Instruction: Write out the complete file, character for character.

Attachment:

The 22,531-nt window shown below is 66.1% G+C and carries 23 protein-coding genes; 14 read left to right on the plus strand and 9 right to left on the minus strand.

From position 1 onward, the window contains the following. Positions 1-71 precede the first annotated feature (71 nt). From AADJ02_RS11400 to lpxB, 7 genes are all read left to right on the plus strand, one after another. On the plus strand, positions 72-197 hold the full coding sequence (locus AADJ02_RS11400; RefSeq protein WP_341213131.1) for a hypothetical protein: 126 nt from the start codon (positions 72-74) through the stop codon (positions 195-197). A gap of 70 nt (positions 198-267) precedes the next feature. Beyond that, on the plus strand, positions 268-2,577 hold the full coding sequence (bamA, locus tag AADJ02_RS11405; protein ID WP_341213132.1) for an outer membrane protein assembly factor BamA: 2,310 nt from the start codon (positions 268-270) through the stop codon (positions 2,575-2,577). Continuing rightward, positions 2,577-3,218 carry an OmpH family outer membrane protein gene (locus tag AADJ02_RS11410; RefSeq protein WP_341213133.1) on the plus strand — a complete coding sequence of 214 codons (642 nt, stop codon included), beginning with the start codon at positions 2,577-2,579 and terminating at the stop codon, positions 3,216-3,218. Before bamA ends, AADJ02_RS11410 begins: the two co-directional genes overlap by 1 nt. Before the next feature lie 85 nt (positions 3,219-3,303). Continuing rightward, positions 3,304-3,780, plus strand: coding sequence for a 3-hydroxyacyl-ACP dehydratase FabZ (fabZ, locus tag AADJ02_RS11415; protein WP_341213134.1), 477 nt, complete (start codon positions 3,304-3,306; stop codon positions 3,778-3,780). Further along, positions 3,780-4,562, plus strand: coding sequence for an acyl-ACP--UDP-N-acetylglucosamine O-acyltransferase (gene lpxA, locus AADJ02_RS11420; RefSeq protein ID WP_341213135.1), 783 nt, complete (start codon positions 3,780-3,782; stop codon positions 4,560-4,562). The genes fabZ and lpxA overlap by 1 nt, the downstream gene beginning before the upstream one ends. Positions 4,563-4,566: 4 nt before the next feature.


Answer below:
The 22,531-nt window shown below is 66.1% G+C and carries 23 protein-coding genes; 14 read left to right on the plus strand and 9 right to left on the minus strand.

From position 1 onward, the window contains the following. Positions 1-71 precede the first annotated feature (71 nt). From AADJ02_RS11400 to lpxB, 7 genes are all read left to right on the plus strand, one after another. On the plus strand, positions 72-197 hold the full coding sequence (locus AADJ02_RS11400; RefSeq protein WP_341213131.1) for a hypothetical protein: 126 nt from the start codon (positions 72-74) through the stop codon (positions 195-197). A gap of 70 nt (positions 198-267) precedes the next feature. Beyond that, on the plus strand, positions 268-2,577 hold the full coding sequence (bamA, locus tag AADJ02_RS11405; protein ID WP_341213132.1) for an outer membrane protein assembly factor BamA: 2,310 nt from the start codon (positions 268-270) through the stop codon (positions 2,575-2,577). Continuing rightward, positions 2,577-3,218 carry an OmpH family outer membrane protein gene (locus tag AADJ02_RS11410; RefSeq protein WP_341213133.1) on the plus strand — a complete coding sequence of 214 codons (642 nt, stop codon included), beginning with the start codon at positions 2,577-2,579 and terminating at the stop codon, positions 3,216-3,218. Before bamA ends, AADJ02_RS11410 begins: the two co-directional genes overlap by 1 nt. Before the next feature lie 85 nt (positions 3,219-3,303). Continuing rightward, positions 3,304-3,780, plus strand: coding sequence for a 3-hydroxyacyl-ACP dehydratase FabZ (fabZ, locus tag AADJ02_RS11415; protein WP_341213134.1), 477 nt, complete (start codon positions 3,304-3,306; stop codon positions 3,778-3,780). Further along, positions 3,780-4,562, plus strand: coding sequence for an acyl-ACP--UDP-N-acetylglucosamine O-acyltransferase (gene lpxA, locus AADJ02_RS11420; RefSeq protein ID WP_341213135.1), 783 nt, complete (start codon positions 3,780-3,782; stop codon positions 4,560-4,562). The genes fabZ and lpxA overlap by 1 nt, the downstream gene beginning before the upstream one ends. Positions 4,563-4,566: 4 nt before the next feature.